Teacher Shortage Affects School Districts In Western Wisconsin

Rural And Urban Districts Report Major Decreases In Number Of Teachers Applying For Jobs

Chairs in a classroom
DC John (CC-BY)

There were 16 teaching positions open at the Gale-Ettrick-Trempealeau School District this summer. School is starting this week, and two of those positions remain open.

“This is the most vacancies the school district has had in our staff’s memory,” said Aaron Engel, G-E-T district administrator.

Many school districts in western Wisconsin struggled this summer to fill open teaching positions, but the problem isn’t just in rural districts such as G-E-T.

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“Typically, if we have an elementary position open, we would get 80 applicants, 150, you know some type of a range there. And this year, if we had 50 or 60, that was a lot,” said Fran Finco, district administrator for Onalaska schools, where there were 18 positions open this summer.

Both Engel and Finco said there have been more openings and fewer candidates since the controversial Act 10 was passed in 2011. The legislation eliminated public sector employees’ ability to collectively bargain, among other changes to health care and pensions.

Engel said many older teachers retired after the bill was passed to take advantage of disappearing benefits. And since the 2011 reforms, Engel said fewer students are considering a job in education.

“When a teaching position opens, there isn’t a pool of teachers waiting for their first job, or there is now teachers leaving one district for another,” Engel said.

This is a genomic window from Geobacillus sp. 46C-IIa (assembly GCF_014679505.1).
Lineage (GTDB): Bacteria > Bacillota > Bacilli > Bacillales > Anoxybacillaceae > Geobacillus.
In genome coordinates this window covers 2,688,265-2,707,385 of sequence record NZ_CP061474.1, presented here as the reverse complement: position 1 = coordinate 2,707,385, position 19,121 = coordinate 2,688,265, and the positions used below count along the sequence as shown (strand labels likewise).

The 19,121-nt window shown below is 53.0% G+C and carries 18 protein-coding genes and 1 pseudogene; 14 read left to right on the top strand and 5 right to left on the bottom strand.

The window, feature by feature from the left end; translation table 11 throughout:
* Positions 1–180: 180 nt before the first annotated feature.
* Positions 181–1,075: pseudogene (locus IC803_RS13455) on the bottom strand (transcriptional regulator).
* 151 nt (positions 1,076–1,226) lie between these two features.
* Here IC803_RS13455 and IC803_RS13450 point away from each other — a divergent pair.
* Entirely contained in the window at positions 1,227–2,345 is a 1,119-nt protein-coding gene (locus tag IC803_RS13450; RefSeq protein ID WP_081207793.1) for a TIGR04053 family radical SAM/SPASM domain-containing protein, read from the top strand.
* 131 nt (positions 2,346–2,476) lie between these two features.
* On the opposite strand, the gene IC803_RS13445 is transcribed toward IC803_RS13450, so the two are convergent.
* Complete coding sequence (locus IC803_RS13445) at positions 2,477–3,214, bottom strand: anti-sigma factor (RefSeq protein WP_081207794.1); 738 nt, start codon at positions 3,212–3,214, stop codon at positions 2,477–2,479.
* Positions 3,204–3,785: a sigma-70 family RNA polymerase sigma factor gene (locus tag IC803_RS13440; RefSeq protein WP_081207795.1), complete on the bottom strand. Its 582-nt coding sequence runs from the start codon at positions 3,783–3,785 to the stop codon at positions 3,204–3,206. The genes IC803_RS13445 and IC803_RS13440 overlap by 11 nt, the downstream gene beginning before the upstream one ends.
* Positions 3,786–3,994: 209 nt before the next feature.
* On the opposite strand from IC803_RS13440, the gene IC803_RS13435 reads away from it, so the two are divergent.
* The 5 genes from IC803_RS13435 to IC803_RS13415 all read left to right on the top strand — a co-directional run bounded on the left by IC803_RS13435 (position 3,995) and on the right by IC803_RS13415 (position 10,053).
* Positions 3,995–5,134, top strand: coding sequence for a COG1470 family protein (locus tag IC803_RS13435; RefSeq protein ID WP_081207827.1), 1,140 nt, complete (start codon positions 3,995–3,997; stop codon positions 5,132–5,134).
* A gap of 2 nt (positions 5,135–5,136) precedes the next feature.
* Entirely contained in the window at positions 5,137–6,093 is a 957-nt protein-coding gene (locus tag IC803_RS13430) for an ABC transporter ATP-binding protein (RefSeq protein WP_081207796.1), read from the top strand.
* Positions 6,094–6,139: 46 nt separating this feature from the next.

Engel described it as a “domino effect,” with one teacher leaving for a vacancy at a different school, shifting the vacancy from one district to another, rather than hiring new teachers.

The biggest impact of Act 10 have been on teachers’ morale, which isn’t helping motivate new teachers, Finco said.

“I’ve heard people say to other young students, ‘You really want to think twice if you’re going to be an educator, because even though we believe it’s an important role, not everybody does,’” Finco said. “If we don’t have the best and brightest going into teacher education now, it’s a 30-year curse on the kids that are coming up.”

And many of those young teachers who do enter the field bring a different set of career expectations than previous generations, Finco said.

“There used to be more of a career-minded teacher, where they got to teach, they got a job in one district and they stayed there for 30-some years and then they retired,” Finco said. “Younger people now, they get married, they move on, they try new adventures and more power to them.”

Both administrators said their districts are working to make sure salaries and benefits are competitive to attract new applicants. G-E-T is hoping to increase the number of job candidates by encouraging their own students to think about careers in education, Engel said.

“We have great programs in our high schools to encourage students to check out technical education or family consumer science or health education or to go into the sciences or liberal arts, but we don’t specifically address teaching as a profession in our high school curriculum,” Engel said.

Engel said their goal is to show kids that their love of a school subject, like history or technical education, could be translated into a full-time job as a teacher of that subject.